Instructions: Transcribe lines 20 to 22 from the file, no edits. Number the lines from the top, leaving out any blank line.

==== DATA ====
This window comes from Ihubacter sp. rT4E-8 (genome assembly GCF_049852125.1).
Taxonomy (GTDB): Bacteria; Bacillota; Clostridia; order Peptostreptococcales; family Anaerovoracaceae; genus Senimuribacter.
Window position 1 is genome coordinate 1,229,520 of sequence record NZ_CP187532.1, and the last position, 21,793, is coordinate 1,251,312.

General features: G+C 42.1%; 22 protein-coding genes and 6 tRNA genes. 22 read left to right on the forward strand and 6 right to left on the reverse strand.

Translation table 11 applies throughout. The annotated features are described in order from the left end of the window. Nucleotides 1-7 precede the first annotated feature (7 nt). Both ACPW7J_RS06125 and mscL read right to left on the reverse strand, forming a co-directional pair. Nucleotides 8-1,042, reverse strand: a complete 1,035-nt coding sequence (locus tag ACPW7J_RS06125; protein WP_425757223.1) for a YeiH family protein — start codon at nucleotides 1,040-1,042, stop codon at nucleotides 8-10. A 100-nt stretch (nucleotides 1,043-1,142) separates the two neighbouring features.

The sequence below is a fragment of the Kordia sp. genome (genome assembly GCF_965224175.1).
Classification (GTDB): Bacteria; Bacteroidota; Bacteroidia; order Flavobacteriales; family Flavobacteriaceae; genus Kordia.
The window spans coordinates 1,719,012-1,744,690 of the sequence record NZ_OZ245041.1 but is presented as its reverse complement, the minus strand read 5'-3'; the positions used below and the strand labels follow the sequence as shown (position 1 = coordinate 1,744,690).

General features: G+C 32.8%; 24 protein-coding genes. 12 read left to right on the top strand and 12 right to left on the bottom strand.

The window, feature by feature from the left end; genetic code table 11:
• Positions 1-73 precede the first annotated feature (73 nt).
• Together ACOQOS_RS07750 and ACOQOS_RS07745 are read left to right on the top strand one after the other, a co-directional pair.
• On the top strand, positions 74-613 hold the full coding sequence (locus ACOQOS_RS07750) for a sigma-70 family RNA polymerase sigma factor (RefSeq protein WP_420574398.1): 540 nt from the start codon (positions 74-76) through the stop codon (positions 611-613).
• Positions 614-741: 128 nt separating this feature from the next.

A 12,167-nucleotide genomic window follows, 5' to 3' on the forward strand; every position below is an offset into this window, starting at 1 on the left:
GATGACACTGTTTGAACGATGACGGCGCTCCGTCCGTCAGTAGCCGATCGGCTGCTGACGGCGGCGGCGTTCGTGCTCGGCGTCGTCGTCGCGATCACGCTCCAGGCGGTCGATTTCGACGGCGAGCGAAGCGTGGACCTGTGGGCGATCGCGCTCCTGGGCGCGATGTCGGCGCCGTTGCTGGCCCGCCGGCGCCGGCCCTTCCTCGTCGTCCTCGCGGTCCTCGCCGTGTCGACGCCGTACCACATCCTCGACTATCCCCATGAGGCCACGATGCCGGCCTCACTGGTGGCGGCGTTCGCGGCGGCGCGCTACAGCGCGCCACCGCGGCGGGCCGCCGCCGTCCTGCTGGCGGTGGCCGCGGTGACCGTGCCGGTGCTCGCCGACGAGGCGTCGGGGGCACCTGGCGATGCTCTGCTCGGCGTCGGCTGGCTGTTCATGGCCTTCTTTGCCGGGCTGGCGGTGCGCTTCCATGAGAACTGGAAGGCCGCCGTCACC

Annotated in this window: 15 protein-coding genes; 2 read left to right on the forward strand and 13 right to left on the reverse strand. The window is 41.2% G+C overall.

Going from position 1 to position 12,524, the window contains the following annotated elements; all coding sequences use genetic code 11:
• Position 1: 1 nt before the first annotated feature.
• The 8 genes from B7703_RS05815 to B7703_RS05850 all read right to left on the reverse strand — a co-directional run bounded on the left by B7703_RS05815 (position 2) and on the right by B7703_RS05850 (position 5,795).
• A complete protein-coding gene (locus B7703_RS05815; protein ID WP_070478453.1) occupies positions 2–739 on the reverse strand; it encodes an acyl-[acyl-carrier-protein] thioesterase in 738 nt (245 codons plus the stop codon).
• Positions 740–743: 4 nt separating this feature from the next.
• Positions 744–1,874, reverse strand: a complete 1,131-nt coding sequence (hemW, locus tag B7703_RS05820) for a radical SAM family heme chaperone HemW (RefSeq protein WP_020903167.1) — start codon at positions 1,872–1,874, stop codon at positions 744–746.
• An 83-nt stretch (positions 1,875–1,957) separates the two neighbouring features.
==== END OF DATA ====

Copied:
• The 8 genes from B7703_RS05815 to B7703_RS05850 all read right to left on the reverse strand — a co-directional run bounded on the left by B7703_RS05815 (position 2) and on the right by B7703_RS05850 (position 5,795).
• A complete protein-coding gene (locus B7703_RS05815; protein ID WP_070478453.1) occupies positions 2–739 on the reverse strand; it encodes an acyl-[acyl-carrier-protein] thioesterase in 738 nt (245 codons plus the stop codon).
• Positions 740–743: 4 nt separating this feature from the next.